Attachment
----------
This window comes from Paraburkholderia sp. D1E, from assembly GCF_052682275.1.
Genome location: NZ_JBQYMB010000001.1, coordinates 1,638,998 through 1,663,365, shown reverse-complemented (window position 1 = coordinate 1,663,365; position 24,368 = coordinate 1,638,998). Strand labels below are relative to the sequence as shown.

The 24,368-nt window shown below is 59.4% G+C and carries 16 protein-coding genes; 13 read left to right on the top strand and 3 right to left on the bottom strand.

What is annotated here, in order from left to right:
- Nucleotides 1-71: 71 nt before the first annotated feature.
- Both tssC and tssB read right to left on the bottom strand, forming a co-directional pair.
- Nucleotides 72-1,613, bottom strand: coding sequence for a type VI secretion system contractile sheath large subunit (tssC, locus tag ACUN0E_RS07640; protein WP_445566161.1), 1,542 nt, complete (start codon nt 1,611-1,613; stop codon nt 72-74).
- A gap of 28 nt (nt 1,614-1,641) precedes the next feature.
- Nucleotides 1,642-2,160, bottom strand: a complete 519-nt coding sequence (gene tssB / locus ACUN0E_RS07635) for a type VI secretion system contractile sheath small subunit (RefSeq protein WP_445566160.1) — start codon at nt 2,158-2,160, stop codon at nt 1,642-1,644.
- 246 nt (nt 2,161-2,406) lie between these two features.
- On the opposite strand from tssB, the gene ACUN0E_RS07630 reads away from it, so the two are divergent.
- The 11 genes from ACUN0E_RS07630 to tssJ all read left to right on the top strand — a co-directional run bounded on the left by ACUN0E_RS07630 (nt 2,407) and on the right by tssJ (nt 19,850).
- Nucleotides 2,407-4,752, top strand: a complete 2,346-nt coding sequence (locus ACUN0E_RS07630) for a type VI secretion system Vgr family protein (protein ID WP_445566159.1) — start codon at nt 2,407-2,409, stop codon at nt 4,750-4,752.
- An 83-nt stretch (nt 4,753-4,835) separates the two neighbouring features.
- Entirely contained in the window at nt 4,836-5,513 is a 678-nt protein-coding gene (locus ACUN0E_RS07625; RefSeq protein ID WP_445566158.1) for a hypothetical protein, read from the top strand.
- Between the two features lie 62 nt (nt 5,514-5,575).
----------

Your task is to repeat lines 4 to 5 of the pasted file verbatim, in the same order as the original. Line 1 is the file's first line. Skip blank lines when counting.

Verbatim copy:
What is annotated here, in order from left to right:
- Nucleotides 1-71: 71 nt before the first annotated feature.